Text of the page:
Talk to most young people about saving money and they will often say it is unaffordable and far too complicated. Investing in stocks and shares, doubly so. While there isn't much one individual startup can do about the former, there's an awful lot that could be done to make saving easier.

One app launched in August 2016 hopes to do just that: Moneybox. It basically acts as a sort of piggybank for the smartphone era, by rounding up spare change from card purchases into a Stocks & Shares ISA.

Moneybox launched at the end of August 2016 © Moneybox

So if, for example, you buy a £1.50 coffee, Moneybox will suggest a saving of 50p. You can choose to link it to as many bank accounts and round up as many transactions as you wish, swiping right to save and left not to from a list that shows every individual item you have spent over the past week.

© Moneybox

The total you have chosen to save is then transferred from your bank account to your Moneybox ISA every Wednesday. How this money is then invested depends on you and whether you choose 'cautious', 'balanced' or 'adventurous' as a strategy, which balances between risk and potential rate of returns across a range of corporate bonds, property funds, government bonds, unit trusts and so on.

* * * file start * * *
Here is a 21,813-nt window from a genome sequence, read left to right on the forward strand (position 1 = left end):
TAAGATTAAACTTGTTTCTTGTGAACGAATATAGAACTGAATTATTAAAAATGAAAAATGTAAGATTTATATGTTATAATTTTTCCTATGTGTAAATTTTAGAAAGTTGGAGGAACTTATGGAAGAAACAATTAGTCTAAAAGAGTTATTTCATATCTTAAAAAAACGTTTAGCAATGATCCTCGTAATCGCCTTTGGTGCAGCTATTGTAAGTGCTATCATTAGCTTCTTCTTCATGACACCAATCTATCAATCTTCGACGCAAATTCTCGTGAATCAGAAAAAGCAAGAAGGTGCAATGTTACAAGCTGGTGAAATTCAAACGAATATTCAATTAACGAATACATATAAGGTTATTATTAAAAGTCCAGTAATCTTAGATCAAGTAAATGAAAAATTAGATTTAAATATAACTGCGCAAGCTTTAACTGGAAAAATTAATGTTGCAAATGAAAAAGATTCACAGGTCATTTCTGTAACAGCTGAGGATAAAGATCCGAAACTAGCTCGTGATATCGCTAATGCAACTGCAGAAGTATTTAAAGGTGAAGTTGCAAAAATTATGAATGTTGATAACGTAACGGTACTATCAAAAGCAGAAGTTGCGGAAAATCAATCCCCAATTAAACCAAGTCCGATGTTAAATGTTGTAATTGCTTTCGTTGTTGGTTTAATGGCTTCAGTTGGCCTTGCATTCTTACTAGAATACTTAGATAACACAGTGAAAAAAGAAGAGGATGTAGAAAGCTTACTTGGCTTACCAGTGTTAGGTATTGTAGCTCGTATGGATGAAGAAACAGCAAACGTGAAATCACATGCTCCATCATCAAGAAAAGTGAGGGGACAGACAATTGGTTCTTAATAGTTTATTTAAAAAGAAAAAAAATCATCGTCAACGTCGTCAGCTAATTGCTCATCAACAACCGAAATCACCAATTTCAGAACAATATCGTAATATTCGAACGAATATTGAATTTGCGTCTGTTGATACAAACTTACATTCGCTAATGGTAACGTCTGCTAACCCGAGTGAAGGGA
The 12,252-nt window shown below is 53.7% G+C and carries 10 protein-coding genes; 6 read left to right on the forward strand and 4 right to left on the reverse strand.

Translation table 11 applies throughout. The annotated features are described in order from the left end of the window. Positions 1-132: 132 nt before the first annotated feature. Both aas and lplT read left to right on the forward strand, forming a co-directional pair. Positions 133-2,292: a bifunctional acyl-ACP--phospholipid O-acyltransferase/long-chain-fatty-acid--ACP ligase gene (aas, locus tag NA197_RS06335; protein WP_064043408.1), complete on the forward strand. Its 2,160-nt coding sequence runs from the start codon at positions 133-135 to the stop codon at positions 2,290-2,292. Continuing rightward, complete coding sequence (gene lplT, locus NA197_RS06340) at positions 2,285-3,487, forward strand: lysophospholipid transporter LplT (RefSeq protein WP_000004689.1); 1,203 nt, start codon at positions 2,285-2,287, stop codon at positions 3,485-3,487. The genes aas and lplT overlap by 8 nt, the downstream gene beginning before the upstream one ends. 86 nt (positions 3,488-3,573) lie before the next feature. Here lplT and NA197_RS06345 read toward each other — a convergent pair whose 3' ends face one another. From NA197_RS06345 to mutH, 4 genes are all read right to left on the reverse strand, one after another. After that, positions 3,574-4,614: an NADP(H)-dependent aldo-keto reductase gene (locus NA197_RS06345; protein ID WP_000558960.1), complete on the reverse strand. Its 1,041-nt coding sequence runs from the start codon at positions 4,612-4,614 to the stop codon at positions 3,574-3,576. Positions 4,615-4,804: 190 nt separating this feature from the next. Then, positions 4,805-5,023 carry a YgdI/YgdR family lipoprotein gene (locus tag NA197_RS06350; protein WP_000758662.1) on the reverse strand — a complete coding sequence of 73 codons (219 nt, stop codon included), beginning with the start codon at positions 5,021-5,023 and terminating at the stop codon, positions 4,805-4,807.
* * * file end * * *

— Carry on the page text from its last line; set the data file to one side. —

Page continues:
It's small change, but given the average user makes 120 transactions per month and rounds up on average 28p per transaction, that's about £36 saved each month and about £440 saved per year, according to their figures. This bears out in experience - I've saved about £70 and I have been testing the apps for the last eight weeks.

It isn't perfect (understandably for such a new app): it's only available on iOS (though an Android version is on its way). It can also be a little hard to track your history of transactions and what interest has been earned. However it more than makes up for this in its sleek, intuitive interface, transparency and ease of use.

The team of 13 behind the app have backgrounds in Google, Hotels.com, dunnhumby, ASOS and MoneySuperMarket, while cofounder Ben Stanway has previous startup experience, previously launching online florist Bloom & Wild.

Moneybox was approved by the Financial Conduct Authority in May 2016 and launched just three months later in August. It's not hard to see how they managed to raise almost $5 million before launching, from a combination of Oxford Capital Partners, Samos Investments and a handful of angel investors.

With the proliferation of fintech companies this year, especially within London, it's rare to find something that truly makes you think 'I can't believe this doesn't exist already'. But Moneybox does just that.

Update: Moneybox won 'Fintech Innovator of the Year' at Techworld's 'the techies' awards in February 2017. Cofounder Ben Stanway won 'Founder of the Year'. 

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